An appellate panel on Friday reinstated a firearm enhancement against a man who was convicted of aggravated battery, remanding for a trial on the enhancement while cautioning the state about “careless” oversight of criminal cases.
After a heated dispute after ordering his roommate to move out of the house, Samuel Vande Brake shot Tristan Fernandez in the chest. Vande Brake was subsequently charged with Level 3 felony aggravated battery, Level 5 felony battery by means of a deadly weapon, Level 5 felony battery resulting in serious bodily injury and Level 6 felony criminal recklessness.
A motion from the state to add a “use of firearm” sentence enhancement was granted, as was its later motion to add a count of Level 1 felony attempted murder. But when the state filed its proposed preliminary and final instructions, there was no mention of the firearm enhancement or bifurcation.
A jury ultimately found Vande Brake guilty of multiple counts but not guilty of attempted murder. However, immediately after the jury was excused, the state addressed the trial court, seeking to attach the firearm enhancement to the aggravated battery count, but the trial court dismissed the enhancement after noting the issue was never raised during the three-day trial.
The state subsequently filed a motion to correct error requesting that the trial court reinstate the firearm enhancement, but was denied. During sentencing, conviction was entered solely aggravated battery with Vande Brake’s other convictions vacated. He was sentenced to serve seven years executed in the Department of Corrections and two years suspended to probation.
But the Indiana Court of Appeals reversed in State of Indiana v. Samuel E. Vande Brake, 19A-CR-1772, finding the trial court abused its discretion in dismissing the firearm enhancement.
“Vande Brake argues that ‘[w]hile the State would have been entitled to a
bifurcated trial and a second phase following the jury’s verdict, it waived that procedure by failing to follow court rules in the preparation and conduct of the trial.’ In support of this proposition, Vande Brake relies
on the trial court’s Initial Hearing Order issued by the magistrate which, in part, stated that ‘[a]ll proposed final instructions shall be submitted prior to the commencement of trial but need not be exchanged with opposing counsel until the conclusion of the evidence in this case,’” Judge Margret Robb wrote for the appellate court. “Vande Brake notes that under Indiana’s Pattern Jury Instructions, ‘[a] proper second stage of a bifurcated trial would require that such instructions be given.’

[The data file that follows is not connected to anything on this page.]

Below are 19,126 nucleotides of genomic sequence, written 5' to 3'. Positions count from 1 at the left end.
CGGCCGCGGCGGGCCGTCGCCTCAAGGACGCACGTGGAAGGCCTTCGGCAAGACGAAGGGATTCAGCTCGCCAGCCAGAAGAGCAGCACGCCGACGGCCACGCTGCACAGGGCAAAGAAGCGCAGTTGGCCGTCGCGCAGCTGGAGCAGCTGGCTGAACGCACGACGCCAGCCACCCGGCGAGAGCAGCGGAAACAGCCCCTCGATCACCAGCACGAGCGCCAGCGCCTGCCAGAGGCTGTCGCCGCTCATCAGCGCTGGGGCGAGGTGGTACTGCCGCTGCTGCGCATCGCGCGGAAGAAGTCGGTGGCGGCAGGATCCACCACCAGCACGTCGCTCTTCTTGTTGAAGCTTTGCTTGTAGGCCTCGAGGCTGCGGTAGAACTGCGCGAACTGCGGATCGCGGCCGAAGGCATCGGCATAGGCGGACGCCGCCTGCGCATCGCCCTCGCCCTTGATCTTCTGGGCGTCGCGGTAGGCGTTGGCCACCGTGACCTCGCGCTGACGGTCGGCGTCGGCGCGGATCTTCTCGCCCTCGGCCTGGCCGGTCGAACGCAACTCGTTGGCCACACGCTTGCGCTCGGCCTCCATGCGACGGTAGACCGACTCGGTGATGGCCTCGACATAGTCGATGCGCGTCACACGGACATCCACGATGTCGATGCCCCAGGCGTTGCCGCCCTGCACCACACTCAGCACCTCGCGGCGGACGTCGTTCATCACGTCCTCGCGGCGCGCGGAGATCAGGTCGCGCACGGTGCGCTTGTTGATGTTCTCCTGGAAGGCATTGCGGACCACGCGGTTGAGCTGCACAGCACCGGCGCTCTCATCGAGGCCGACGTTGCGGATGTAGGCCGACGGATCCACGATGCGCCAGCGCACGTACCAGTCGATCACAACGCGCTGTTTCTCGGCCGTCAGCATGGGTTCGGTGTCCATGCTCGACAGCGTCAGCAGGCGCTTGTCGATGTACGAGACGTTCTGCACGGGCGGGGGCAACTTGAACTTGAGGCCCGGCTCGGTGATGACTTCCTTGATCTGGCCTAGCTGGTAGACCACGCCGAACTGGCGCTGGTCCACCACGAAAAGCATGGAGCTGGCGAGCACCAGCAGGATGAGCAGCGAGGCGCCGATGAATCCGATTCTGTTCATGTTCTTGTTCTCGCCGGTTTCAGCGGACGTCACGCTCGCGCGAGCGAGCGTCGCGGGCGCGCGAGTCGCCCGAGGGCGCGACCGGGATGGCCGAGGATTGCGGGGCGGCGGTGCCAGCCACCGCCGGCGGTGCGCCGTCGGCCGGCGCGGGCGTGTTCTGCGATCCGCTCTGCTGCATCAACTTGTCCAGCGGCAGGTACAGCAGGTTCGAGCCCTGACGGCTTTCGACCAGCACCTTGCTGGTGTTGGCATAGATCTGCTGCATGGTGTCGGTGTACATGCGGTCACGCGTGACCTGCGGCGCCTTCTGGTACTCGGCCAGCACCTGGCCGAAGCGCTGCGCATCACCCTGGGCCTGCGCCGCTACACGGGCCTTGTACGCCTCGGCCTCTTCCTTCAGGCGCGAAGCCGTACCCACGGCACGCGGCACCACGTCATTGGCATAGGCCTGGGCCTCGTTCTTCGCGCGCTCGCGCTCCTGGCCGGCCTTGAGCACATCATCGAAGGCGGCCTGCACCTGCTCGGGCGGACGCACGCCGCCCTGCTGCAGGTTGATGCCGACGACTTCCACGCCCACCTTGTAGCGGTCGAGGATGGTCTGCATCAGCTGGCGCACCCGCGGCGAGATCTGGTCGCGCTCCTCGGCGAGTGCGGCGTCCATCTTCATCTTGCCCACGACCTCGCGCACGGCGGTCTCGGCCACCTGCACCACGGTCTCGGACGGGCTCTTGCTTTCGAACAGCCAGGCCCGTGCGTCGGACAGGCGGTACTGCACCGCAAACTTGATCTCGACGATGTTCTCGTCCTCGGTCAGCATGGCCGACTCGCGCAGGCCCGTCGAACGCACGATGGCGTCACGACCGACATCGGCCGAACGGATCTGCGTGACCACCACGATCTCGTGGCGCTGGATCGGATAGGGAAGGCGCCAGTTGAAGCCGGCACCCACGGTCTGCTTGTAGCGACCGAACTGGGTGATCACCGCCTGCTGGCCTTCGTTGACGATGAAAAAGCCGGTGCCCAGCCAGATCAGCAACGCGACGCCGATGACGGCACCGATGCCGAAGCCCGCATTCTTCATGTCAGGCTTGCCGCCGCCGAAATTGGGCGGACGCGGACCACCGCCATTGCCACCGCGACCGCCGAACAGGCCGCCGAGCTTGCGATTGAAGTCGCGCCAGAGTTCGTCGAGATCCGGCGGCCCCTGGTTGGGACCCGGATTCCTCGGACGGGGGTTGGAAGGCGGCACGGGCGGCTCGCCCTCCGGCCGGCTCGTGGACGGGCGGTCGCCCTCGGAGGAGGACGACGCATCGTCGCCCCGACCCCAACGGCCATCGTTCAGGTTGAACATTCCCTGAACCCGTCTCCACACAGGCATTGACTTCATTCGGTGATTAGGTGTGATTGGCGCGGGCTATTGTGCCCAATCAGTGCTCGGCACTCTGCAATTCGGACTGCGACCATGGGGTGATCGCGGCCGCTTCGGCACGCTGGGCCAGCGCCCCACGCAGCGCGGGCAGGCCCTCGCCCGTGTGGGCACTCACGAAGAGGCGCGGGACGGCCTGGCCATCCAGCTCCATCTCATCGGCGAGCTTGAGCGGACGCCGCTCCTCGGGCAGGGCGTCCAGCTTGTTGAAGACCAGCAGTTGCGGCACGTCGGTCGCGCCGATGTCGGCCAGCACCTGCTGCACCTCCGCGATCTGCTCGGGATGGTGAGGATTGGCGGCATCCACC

“The State counters that they are not required by rule or statute to submit jury instructions and instead, jury instructions are left to the discretion of the trial court. We agree that neither the trial court order nor the trial rules required that the State offer instructions on the enhancement phase,” the appellate court wrote.
It therefore concluded that the trial court abused its discretion in dismissing a “legitimate and pending charge” and reversed and remanded to the trial court with instructions to impanel a new jury to hear the enhancement charge.
“The heart of this dispute is rooted in the State’s tenuous performance with respect to the enhancement. Except for the initial filing and the trial court’s grant of the firearm enhancement, there is no evidence in the record that the State raised the firearm enhancement or bifurcation in any manner – it was not discussed prior to or during trial, was not included in any proposed preliminary or final instructions, and was not included in the trial court’s preliminary or final instructions,” the appellate court wrote.
“Furthermore, the State failed to object to the trial court’s dismissal of the firearm enhancement on the spot and while, presumably, the jury was still in the courthouse, waiting instead to file a motion to correct error nearly one week later. And despite filing the enhancement count, the State was careless in failing to observe that the count had not been added to either CCS. We emphasize that parties bear a responsibility to manage their cases and assist the court; a party may not sit idly by and subsequently place the blame elsewhere for their own shortcomings.
“Although the State may not have been required to submit jury instructions on the issue, the State, having the burden of proof in both phases, had an obligation to raise the issue in a timely manner,” the panel concluded. “But for the enhancement statute’s requirement that the jury reconvene to hear the enhancement phase, this issue would have been waived under these circumstances. We therefore take this opportunity to remind the State to be mindful of this responsibility in the future.”